Viking Mars Landers' Spectrometers May Have Destroyed Organic Molecules, Preventing Detection 16 comments

NASA may have burned best proof of life on Mars by accident over 40 years ago

Viking landers sent to Mars in 1976 to search for organic matter reported finding nothing, a conclusion that shocked scientists at the time. New research published in the Journal of Geophysical Research Planets [DOI: 10.1029/2018JE005544] [DX], suggests the Vikings' main instrument might have actually discovered the organic matter but burned it while collecting soil samples, an article in New Scientist notes.

The primary instrument on the Viking landers, a gas chromatograph-mass spectrometer, used heat to try and find these molecules. That was big a mistake. Because of a now-known chemical in the soil perchlorate, the landers would have destroyed any organics in the process. NASA's Phoenix lander found perchlorate on Mars in 2008, Space.com notes.

Perchlorate on Mars.

Previously: Organic Matter Found on Mars

Related: NASA Discovers Evidence for Liquid Water on Mars
UV Radiation and Perchlorates Could be a Toxic Combination for Potential Mars Bacteria
Study Finds Evidence of More Organic Material on Ceres
Complex Organic Molecules Found on Enceladus


Original Submission

Mars Express Orbiter Confirms Methane Emissions From the Surface of Mars 12 comments

Mars methane surge spotted from space

A European spacecraft has confirmed a report of methane being released from the surface of Mars.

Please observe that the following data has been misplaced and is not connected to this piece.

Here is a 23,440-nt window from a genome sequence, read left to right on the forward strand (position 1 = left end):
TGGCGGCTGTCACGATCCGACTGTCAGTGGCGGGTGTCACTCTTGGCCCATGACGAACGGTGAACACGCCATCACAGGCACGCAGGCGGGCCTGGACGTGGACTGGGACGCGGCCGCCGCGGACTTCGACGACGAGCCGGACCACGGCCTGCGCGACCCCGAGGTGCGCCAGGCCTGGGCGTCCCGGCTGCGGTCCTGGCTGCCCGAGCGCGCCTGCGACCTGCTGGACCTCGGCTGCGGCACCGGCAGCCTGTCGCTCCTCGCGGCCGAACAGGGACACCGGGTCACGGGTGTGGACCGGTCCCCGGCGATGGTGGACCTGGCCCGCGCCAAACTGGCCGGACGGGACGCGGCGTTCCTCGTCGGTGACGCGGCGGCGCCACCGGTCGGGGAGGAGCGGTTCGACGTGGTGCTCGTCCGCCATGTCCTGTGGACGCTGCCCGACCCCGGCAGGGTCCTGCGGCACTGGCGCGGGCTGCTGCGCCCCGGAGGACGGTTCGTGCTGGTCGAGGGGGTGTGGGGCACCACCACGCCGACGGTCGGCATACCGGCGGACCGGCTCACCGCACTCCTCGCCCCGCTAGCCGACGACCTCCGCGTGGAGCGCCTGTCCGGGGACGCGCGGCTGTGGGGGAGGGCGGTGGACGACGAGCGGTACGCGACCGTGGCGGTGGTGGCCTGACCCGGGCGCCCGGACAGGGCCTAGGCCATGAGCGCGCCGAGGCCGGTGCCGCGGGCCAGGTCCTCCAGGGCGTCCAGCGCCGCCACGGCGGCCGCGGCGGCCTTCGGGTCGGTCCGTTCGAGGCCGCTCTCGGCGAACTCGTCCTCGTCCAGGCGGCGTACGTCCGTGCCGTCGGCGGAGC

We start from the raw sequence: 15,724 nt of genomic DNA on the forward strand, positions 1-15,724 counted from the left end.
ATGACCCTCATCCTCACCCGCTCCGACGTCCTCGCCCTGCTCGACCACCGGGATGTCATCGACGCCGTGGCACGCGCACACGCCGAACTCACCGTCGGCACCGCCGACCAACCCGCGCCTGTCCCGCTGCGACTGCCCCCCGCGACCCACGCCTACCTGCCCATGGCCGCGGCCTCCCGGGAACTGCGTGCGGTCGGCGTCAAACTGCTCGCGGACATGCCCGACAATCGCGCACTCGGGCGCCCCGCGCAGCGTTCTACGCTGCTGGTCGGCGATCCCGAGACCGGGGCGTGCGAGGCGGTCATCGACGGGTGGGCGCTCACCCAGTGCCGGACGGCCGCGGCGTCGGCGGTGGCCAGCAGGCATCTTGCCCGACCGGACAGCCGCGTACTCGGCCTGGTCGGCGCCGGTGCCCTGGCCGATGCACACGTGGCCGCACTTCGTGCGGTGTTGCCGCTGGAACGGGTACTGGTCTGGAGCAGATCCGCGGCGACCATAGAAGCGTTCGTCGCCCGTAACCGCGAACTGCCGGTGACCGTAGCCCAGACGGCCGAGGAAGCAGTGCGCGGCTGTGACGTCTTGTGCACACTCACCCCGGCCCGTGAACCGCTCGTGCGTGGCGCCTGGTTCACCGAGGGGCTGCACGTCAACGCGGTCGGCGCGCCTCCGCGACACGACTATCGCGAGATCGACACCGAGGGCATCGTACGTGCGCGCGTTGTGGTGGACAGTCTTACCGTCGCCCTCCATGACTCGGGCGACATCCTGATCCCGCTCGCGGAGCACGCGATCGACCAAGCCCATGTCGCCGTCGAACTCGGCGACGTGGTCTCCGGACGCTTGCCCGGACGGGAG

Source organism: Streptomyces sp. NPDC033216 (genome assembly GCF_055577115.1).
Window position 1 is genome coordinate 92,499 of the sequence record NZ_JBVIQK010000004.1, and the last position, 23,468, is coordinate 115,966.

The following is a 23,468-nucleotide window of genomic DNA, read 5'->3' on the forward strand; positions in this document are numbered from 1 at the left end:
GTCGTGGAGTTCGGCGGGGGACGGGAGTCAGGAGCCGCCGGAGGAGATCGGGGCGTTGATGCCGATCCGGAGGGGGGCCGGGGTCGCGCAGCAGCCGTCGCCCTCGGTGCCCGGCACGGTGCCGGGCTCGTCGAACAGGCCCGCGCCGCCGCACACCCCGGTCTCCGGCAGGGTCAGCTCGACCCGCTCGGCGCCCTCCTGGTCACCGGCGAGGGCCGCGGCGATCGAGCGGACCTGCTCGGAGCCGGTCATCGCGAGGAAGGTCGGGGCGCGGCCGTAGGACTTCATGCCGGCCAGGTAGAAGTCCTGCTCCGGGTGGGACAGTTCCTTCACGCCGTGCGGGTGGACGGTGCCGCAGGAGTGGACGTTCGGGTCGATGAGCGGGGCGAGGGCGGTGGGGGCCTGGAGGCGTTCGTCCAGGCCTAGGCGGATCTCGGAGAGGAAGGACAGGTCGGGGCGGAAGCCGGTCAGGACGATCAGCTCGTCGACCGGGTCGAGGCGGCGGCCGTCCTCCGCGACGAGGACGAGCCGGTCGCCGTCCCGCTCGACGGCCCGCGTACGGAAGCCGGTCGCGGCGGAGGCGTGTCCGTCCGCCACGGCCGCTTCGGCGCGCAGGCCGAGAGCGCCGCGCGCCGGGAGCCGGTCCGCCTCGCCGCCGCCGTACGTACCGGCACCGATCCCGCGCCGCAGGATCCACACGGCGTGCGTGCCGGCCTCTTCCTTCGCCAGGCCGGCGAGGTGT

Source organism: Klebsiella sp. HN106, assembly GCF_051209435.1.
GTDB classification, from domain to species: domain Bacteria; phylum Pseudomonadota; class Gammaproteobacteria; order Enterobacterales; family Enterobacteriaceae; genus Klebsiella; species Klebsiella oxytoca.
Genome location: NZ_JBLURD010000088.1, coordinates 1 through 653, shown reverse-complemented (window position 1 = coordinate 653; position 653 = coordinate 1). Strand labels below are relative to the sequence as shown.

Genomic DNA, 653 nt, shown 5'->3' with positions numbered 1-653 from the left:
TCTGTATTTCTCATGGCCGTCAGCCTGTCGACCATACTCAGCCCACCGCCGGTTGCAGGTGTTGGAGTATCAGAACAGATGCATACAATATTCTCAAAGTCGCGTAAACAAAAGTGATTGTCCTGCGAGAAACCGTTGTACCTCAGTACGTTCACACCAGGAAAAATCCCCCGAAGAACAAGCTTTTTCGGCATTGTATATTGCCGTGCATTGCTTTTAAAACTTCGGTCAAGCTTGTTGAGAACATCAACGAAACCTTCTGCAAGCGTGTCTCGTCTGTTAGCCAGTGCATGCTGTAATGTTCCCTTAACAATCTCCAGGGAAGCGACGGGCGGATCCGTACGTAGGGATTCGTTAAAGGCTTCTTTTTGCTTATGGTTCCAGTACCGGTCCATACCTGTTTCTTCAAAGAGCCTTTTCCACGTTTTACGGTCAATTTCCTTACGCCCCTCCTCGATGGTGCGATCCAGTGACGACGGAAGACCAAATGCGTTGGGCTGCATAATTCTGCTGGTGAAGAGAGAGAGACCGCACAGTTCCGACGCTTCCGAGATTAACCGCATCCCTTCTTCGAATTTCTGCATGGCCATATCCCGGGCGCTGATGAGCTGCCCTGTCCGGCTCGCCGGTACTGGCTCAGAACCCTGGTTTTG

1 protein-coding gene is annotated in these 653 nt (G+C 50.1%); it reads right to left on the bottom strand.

The methane spike was first measured by Nasa's Curiosity rover on the surface; now it has been confirmed by the Mars Express orbiter.

The nature and extent of methane in the Martian atmosphere is intensely debated.

The gas is of interest because terrestrial methane can be made by life forms, as well as geological processes.

Methane is only supposed to have a very short lifetime in the Martian atmosphere, so detecting it there means it must have been released very recently.

Also at NYT.

Previously: NASA Rover Discovers Mysterious Martian Methane Emissions
Remember the Discovery of Methane in the Martian Atmosphere? Now Scientists Can't Find Any Evidence

Related: Organic Matter Found on Mars


Original Submission

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  • (Score: 3, Insightful) by SomeGuy on Friday June 08 2018, @04:30PM (3 children)

    by SomeGuy (5632) on Friday June 08 2018, @04:30PM (#690379)

    But did they use AI to find it?!

    • (Score: 3, Interesting) by Gaaark on Friday June 08 2018, @04:36PM

      by Gaaark (41) on Friday June 08 2018, @04:36PM (#690383) Journal

      I wonder if the spot it was found was the front line in some Martian war?

      --
      --- Please remind me if I haven't been civil to you: I'm channeling MDC. ---Gaaark 2.0 ---
    • (Score: 0) by Anonymous Coward on Friday June 08 2018, @06:46PM (1 child)

      by Anonymous Coward on Friday June 08 2018, @06:46PM (#690444)

      I can't trust the results unless it's on a blockchain!